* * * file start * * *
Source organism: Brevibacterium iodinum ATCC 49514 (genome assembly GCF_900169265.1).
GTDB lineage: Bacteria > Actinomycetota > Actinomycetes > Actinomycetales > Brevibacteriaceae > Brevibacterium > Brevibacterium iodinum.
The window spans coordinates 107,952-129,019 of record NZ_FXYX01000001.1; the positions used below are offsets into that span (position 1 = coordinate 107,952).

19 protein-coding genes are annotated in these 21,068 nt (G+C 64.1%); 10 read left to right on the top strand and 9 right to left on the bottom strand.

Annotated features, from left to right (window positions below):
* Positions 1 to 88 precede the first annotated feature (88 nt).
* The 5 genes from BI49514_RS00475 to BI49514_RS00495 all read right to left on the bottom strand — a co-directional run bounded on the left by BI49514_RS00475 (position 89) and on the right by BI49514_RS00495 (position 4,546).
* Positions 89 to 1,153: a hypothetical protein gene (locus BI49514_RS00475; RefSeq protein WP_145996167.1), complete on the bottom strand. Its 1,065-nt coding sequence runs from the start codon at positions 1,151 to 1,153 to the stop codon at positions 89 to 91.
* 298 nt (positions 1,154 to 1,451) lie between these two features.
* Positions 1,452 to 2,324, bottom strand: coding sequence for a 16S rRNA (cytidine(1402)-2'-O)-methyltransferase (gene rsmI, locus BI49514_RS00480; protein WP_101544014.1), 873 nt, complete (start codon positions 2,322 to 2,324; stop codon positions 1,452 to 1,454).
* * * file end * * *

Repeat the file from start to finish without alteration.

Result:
Source organism: Brevibacterium iodinum ATCC 49514 (genome assembly GCF_900169265.1).
GTDB lineage: Bacteria > Actinomycetota > Actinomycetes > Actinomycetales > Brevibacteriaceae > Brevibacterium > Brevibacterium iodinum.
The window spans coordinates 107,952-129,019 of record NZ_FXYX01000001.1; the positions used below are offsets into that span (position 1 = coordinate 107,952).

19 protein-coding genes are annotated in these 21,068 nt (G+C 64.1%); 10 read left to right on the top strand and 9 right to left on the bottom strand.

Annotated features, from left to right (window positions below):
* Positions 1 to 88 precede the first annotated feature (88 nt).
* The 5 genes from BI49514_RS00475 to BI49514_RS00495 all read right to left on the bottom strand — a co-directional run bounded on the left by BI49514_RS00475 (position 89) and on the right by BI49514_RS00495 (position 4,546).
* Positions 89 to 1,153: a hypothetical protein gene (locus BI49514_RS00475; RefSeq protein WP_145996167.1), complete on the bottom strand. Its 1,065-nt coding sequence runs from the start codon at positions 1,151 to 1,153 to the stop codon at positions 89 to 91.
* 298 nt (positions 1,154 to 1,451) lie between these two features.
* Positions 1,452 to 2,324, bottom strand: coding sequence for a 16S rRNA (cytidine(1402)-2'-O)-methyltransferase (gene rsmI, locus BI49514_RS00480; protein WP_101544014.1), 873 nt, complete (start codon positions 2,322 to 2,324; stop codon positions 1,452 to 1,454).